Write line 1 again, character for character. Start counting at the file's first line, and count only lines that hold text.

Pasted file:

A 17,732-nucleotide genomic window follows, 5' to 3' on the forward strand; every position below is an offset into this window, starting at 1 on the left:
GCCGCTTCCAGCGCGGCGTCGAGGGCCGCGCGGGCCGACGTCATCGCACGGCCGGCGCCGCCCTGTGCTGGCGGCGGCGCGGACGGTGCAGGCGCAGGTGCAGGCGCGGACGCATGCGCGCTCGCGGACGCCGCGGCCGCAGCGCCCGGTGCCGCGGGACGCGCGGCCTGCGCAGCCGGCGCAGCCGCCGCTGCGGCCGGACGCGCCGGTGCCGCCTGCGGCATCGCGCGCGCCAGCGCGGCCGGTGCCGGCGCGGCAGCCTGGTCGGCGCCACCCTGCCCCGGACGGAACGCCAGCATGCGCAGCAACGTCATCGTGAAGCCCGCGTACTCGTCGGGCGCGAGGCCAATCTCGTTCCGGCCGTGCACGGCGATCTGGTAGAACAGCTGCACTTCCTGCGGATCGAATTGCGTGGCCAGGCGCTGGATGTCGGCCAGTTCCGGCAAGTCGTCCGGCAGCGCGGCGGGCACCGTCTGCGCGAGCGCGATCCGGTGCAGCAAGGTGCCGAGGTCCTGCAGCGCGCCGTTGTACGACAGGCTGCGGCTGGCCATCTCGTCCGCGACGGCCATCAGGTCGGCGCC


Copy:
A 17,732-nucleotide genomic window follows, 5' to 3' on the forward strand; every position below is an offset into this window, starting at 1 on the left: